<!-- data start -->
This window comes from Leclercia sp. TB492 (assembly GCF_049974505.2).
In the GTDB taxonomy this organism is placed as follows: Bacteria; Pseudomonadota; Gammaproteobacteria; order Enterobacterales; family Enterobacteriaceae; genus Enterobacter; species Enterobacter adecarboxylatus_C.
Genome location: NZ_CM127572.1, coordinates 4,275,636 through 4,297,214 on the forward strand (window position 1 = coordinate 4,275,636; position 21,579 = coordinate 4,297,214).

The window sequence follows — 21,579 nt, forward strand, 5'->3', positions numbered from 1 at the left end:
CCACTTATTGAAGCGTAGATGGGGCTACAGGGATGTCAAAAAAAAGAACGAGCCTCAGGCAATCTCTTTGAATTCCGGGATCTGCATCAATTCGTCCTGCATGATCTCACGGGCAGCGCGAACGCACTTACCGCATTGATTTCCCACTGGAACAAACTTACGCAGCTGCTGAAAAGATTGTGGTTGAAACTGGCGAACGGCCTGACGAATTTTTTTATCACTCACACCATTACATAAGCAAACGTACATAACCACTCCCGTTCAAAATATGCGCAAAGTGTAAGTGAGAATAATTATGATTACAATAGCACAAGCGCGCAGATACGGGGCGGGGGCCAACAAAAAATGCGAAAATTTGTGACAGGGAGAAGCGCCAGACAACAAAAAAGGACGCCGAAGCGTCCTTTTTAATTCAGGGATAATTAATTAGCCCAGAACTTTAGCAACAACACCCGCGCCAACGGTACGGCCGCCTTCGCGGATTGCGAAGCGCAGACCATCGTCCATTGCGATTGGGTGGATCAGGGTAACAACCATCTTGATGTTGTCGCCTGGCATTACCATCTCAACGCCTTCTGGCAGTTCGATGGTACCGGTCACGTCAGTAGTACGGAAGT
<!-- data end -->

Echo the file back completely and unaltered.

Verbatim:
This window comes from Leclercia sp. TB492 (assembly GCF_049974505.2).
In the GTDB taxonomy this organism is placed as follows: Bacteria; Pseudomonadota; Gammaproteobacteria; order Enterobacterales; family Enterobacteriaceae; genus Enterobacter; species Enterobacter adecarboxylatus_C.
Genome location: NZ_CM127572.1, coordinates 4,275,636 through 4,297,214 on the forward strand (window position 1 = coordinate 4,275,636; position 21,579 = coordinate 4,297,214).

The window sequence follows — 21,579 nt, forward strand, 5'->3', positions numbered from 1 at the left end:
CCACTTATTGAAGCGTAGATGGGGCTACAGGGATGTCAAAAAAAAGAACGAGCCTCAGGCAATCTCTTTGAATTCCGGGATCTGCATCAATTCGTCCTGCATGATCTCACGGGCAGCGCGAACGCACTTACCGCATTGATTTCCCACTGGAACAAACTTACGCAGCTGCTGAAAAGATTGTGGTTGAAACTGGCGAACGGCCTGACGAATTTTTTTATCACTCACACCATTACATAAGCAAACGTACATAACCACTCCCGTTCAAAATATGCGCAAAGTGTAAGTGAGAATAATTATGATTACAATAGCACAAGCGCGCAGATACGGGGCGGGGGCCAACAAAAAATGCGAAAATTTGTGACAGGGAGAAGCGCCAGACAACAAAAAAGGACGCCGAAGCGTCCTTTTTAATTCAGGGATAATTAATTAGCCCAGAACTTTAGCAACAACACCCGCGCCAACGGTACGGCCGCCTTCGCGGATTGCGAAGCGCAGACCATCGTCCATTGCGATTGGGTGGATCAGGGTAACAACCATCTTGATGTTGTCGCCTGGCATTACCATCTCAACGCCTTCTGGCAGTTCGATGGTACCGGTCACGTCAGTAGTACGGAAGT